Indiana University SPEA Edward J. Bloustein School of Planning and Public Policy University of Pennsylvania AIR American University

Poster Paper: Explaining the Impact of Cash Transfers on Child Schooling Outcomes: The Role of Parental Mediation in Malawi

Friday, November 13, 2015
Riverfront South/Central (Hyatt Regency Miami)

*Names in bold indicate Presenter

Kelly Kilburn, Sudhanshu Handa and Gustavo Angeles, University of North Carolina at Chapel Hill
Child development is intricately tied to the family, but poverty is a major impediment to successful child and adolescent development and children living in poverty can suffer detrimental impacts to their health, human capital, and psychosocial well-being. These factors contribute to the persistence of poverty as disadvantaged children transition into their adult lives and raise their own children. Despite these negative consequences of early poverty, research has established increases in family income can improve children’s outcomes, but these are indirect effects because parents have the responsibility of making the spending and resource allocation decisions. While a number of parental behaviors pathways from income to child development have been found, there is little knowledge of these relationships in developing country settings or in context of actual poverty alleviation policies. This study will help address this gap in knowledge by addressing whether unconditional cash transfers given to families in extreme poverty help alter parental behavior in a way that supports enhanced child outcomes. This paper focuses on the mechanisms of parental investment and psychosocial well-being—a less developed pathway, but one being recognized for its importance with recent evidence incorporating behavioral economics into high poverty settings.

 Using experimental data from a cash transfer program in Malawi, this study will analyze the indirect impacts of cash transfers on schooling outcomes because accruing cognitive competencies are crucial for healthy child development and successful transition to adulthood. While the mechanism of parental investment traditionally ties child outcomes to spending decisions, the second pathway of parental psychosocial well-being suggests that if the cash transfer helps to ameliorate the stresses of poverty, improving psychosocial well-being, this will strengthen the capacity of parents to provide better care for their children and improve parenting behaviors. Hence, the goal of this research is to come to a greater understanding of how income from existing poverty alleviation policy can improve child development outcomes to enhance the prospects of ending intergenerational poverty. This is particularly important for understanding unconditional cash transfers since there are no conditions to attribute changes in behavior.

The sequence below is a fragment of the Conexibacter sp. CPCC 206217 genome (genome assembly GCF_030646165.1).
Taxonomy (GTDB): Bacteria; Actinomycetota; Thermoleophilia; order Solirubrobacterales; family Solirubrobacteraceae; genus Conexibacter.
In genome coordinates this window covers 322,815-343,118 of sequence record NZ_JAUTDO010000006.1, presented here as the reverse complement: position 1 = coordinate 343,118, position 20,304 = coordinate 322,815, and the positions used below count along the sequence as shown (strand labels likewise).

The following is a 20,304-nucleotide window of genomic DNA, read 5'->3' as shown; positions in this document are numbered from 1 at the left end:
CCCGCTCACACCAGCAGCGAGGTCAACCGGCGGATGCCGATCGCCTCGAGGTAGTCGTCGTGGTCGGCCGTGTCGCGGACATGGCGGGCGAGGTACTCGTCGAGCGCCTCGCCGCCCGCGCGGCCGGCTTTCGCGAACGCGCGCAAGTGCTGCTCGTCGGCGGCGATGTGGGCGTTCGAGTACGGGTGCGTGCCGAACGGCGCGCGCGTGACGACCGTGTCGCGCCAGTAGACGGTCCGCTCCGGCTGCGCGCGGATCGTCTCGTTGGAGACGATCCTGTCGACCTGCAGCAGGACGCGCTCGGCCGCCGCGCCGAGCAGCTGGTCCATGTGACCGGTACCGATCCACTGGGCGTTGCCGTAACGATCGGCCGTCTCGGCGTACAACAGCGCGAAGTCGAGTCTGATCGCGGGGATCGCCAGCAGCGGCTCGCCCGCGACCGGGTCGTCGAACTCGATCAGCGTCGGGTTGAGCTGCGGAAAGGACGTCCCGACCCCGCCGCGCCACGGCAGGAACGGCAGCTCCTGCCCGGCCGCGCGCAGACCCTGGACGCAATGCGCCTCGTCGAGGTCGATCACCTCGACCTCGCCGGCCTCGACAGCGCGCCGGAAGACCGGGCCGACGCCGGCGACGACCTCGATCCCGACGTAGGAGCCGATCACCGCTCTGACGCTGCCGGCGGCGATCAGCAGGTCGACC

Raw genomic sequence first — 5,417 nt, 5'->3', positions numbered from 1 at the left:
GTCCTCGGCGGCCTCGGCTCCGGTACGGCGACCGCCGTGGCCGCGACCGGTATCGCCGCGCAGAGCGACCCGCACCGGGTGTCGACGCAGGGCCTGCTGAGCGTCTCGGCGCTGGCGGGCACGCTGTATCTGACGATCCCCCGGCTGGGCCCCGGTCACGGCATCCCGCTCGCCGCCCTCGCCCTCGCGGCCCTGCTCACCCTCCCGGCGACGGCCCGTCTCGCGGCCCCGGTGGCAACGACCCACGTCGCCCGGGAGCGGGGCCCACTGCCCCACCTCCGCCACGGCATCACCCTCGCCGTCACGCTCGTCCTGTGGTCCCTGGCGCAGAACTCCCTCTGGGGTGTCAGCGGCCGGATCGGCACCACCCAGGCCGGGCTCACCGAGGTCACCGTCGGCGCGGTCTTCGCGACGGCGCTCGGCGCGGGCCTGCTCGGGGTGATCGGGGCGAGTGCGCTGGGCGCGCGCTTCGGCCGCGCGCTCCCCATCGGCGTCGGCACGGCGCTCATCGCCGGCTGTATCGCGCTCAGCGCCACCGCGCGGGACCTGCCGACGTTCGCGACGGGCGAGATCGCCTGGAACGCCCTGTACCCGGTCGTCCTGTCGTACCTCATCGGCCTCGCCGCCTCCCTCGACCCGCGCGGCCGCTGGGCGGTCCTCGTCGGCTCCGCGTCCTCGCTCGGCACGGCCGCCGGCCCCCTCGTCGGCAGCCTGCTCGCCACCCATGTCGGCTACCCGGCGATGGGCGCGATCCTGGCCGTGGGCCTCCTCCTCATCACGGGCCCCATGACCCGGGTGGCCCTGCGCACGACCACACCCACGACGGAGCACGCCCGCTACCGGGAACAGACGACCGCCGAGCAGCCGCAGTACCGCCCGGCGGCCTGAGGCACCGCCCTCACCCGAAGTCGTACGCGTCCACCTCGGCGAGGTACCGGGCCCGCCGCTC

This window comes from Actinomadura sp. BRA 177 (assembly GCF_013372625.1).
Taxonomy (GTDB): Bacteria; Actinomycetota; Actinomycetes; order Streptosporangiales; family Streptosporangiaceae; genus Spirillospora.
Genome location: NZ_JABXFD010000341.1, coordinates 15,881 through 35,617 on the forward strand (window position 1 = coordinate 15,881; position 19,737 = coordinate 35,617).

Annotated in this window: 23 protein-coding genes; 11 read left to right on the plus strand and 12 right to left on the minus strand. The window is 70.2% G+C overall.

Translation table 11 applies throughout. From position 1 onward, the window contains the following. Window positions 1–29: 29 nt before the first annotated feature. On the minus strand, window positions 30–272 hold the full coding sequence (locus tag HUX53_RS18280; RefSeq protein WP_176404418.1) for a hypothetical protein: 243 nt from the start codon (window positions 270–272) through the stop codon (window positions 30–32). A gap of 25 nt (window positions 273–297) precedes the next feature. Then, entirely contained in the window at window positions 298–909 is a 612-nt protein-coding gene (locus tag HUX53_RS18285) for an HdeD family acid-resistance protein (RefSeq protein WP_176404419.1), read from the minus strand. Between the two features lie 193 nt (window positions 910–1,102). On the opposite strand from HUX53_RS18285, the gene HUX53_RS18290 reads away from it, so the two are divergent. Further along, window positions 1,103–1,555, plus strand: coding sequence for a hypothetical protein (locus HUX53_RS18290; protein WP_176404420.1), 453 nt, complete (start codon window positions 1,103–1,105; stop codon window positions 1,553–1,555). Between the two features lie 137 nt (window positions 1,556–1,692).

The data for this study comes from an experimental impact evaluation of Malawi’s national Social Cash Transfer Program. After the baseline survey, households were randomly chosen to the treatment group (T) to receive transfers immediately or to the later entry control group (C). A follow-up survey concluded in February 2015 resulting in a panel of 3,369 households (7,192 school-age children). Using a difference-in-difference multivariate statistical model, we will compare the change between baseline and follow-up for T and C groups. Baseline results suggest that these parental behaviors are strong correlated to child schooling outcomes. Using panel data, the cash transfer is having positive impacts on child schooling outcomes including current enrollment, attendance, and temporary withdrawal. Moreover, caregiver psychosocial well-being is improved and families are spending more on their children. This preliminary evidence suggests that these mechanisms could help explain how income poverty alleviation impacts child human capital accumulation and potential for later-life success.